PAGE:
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Qwik

Code Extraction: The Silent Web Revolution

February 21, 2023

Written By Manu Mtz.-Almeida

Code or Module Extraction is the new silent revolution of the web happening right now.

Bundling tooling in JS, like Webpack, Rollup and Vite do one thing very well: merge modules and remove what's not used (tree-shaking), but they have no clue how to split code automatically. Code splitting is not what you think it is.

Undoubtedly, putting things together takes less energy; even the 2nd law of thermodynamics states this. Separating things is much harder.

In opposition to nuclear physics, web tooling solved fusion (merge) years ago. The hard part here is fission (split).

What module extraction really is

Modern meta frameworks such as Qwik, Remix, Solid Start, and Next 13 are already doing module extraction without you knowing. The main use case is allowing developers to write server- and client-side in the same module.

Module Extraction radically differs from code splitting because developers are not doing it explicitly by creating a new module or dynamic import. Instead, the meta-framework uses internal rules and custom transforms to extract parts of the source code into different modules that can execute independently.

Even if you don't like mixing server and client code, it's an ongoing trend enabling magnificent DX and performant improvements.

Our brain uses the working memory to store a small amount of information that can later be used for the execution of cognitive tasks. The problem is that cognitive load grows exponentially for the number of items we keep in memory. When we separate things, we need to remember the current task and where everything is located. When related topics are close together, our brain is at ease, this even explains the popularity of tools like Tailwind.

For a long time, CSS, HTML, and JS had to live in 3 different files, but modern frameworks realized that the inherent coupling is too high between them. Most of the time, the separation of concerns creates even more complexity.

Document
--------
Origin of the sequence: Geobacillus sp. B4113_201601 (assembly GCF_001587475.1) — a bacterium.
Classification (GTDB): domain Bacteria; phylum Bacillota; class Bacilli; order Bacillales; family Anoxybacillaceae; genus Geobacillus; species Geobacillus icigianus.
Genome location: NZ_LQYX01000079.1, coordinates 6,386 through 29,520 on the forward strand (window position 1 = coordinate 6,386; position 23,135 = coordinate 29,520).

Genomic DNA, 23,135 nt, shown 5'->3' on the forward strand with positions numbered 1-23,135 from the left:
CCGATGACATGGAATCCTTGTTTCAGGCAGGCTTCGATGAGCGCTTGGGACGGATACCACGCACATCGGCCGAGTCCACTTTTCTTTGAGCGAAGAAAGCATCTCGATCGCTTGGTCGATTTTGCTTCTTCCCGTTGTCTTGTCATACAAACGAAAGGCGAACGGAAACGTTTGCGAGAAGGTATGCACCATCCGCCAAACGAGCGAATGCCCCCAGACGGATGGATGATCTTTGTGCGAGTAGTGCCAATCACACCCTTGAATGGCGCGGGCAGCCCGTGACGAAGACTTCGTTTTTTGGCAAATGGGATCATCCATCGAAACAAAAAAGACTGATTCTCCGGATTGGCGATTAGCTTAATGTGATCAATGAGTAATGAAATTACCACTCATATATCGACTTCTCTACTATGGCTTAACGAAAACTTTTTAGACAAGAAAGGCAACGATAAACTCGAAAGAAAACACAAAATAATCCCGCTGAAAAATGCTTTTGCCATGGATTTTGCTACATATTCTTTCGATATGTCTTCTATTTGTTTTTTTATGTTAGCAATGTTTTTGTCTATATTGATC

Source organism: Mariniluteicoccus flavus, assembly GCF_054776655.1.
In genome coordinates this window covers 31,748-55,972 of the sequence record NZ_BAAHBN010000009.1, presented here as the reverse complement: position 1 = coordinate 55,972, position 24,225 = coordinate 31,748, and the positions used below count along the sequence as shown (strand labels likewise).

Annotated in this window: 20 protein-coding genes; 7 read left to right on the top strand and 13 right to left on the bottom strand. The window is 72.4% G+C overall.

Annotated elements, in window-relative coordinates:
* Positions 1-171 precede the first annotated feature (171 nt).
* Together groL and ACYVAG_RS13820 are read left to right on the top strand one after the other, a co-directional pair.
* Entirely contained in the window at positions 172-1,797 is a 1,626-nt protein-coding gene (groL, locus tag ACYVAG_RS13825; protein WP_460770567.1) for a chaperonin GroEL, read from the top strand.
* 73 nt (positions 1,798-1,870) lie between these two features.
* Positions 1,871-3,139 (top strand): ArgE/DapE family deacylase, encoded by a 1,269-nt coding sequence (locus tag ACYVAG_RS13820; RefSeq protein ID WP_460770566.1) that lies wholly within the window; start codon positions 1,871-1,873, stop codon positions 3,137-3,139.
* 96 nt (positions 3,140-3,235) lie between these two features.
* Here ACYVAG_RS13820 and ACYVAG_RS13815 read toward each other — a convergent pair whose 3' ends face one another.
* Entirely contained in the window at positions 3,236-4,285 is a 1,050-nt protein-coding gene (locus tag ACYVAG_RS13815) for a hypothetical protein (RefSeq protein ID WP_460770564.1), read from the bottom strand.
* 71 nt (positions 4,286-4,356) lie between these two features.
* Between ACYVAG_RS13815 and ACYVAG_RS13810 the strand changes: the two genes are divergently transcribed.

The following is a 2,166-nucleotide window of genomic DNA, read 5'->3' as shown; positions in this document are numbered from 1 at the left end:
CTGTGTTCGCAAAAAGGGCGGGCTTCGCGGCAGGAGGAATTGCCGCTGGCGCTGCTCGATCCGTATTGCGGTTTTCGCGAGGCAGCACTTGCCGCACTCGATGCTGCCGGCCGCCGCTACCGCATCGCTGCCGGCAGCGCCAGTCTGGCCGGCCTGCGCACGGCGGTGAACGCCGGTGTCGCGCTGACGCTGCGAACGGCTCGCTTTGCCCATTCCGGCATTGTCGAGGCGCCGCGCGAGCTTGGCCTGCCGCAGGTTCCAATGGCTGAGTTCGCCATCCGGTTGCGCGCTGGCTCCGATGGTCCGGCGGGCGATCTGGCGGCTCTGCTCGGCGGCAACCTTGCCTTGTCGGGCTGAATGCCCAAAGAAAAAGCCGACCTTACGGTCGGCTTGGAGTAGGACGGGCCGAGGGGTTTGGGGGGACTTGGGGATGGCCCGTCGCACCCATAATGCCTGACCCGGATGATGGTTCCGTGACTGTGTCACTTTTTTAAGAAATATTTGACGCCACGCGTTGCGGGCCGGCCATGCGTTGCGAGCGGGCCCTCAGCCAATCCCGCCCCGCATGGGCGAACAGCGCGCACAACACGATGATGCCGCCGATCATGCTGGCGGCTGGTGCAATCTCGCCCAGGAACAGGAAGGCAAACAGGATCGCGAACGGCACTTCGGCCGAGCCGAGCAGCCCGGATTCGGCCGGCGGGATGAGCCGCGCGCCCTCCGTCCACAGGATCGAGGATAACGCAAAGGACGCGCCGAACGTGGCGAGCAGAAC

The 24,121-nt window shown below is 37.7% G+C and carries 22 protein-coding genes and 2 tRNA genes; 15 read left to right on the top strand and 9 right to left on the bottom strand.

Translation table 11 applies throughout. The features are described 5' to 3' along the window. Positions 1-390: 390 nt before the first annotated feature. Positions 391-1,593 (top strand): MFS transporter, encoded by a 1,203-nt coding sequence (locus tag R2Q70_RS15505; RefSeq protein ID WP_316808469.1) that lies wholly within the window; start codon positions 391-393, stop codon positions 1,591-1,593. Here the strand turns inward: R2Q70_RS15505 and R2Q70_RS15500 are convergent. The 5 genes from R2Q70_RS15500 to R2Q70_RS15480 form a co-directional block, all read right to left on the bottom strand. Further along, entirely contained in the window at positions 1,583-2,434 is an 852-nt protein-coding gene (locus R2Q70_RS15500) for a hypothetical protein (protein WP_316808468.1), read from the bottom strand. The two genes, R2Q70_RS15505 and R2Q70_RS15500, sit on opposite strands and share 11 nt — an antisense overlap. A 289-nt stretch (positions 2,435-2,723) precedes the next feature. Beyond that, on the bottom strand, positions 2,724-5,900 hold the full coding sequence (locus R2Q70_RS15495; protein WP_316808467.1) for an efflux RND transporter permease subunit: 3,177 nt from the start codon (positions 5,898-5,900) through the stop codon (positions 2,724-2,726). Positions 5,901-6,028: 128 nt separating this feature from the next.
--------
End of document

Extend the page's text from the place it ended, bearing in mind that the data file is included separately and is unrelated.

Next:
The goal of a software engineer is NOT to reduce coupling or separate concerns but to reduce the net complexity of the system. Patterns like DRY and SOLID are guides that we must use wisely. Always make it clear and concise.

  • Svelte and Vue invented single file components using their own DSL (Domain Specific Language) to assemble HTML, CSS, and JS into a single file.
  • React introduced JSX, bringing HTML-like syntax to JS, and later, CSS-in-JS libraries did the rest for styles.

Thanks to all of them, the web is the industry that it is today. They enabled the creation of massively complex applications by big teams.

Any web developer working in a sufficiently large app is forced to do code splitting, and dynamically import components and styles.

Yes! They are forced to.

Stop for a second and realize that C++, Java, Swift, and Rust developers never have to think about this. The compiler and operating system solve this problem by automatically loading and unloading the program dynamically as it's needed.

1GB of C binary can start immediately; unfortunately, we can not say the same about 1GB of Javascript. Even with WebAssembly, we need to deal with the network.

Apps usually require writing code that executes only on the server side; this is needed to implement user authentication or allow direct access to a database.

Like in the early days of the web, developers today are forced to separate server and client logic into different files, even if the logic between both worlds is deeply related.

Yes! They are forced to.

It was not always that way, even good old ASP.NET has concepts to collocate Client and Server code next to each other. What if we could have the best of both worlds?

<button onClick={server$(() => console.log('runs in the server'))}>
   Runs in server
</button>

Separating things can be good when it's not a requirement; sometimes it's good to keep things separated.

For instance, React, Vue, and Solid are highly composable, allowing us to move pieces of functionality to different modules.

In React, use- methods allow teams to refactor parts of functionality that they are using across different components and keep related logic in the same place.

Frameworks like React and Qwik are designed to be used by big teams and complex apps in need of this ability.

Like Ryan Carniato (creator of Solid.js) would say: "Primitives, not frameworks".

Qwik is the first framework to have module extraction as a primitive, a primitive that developers can extend and use for many more things than Server/Client execution.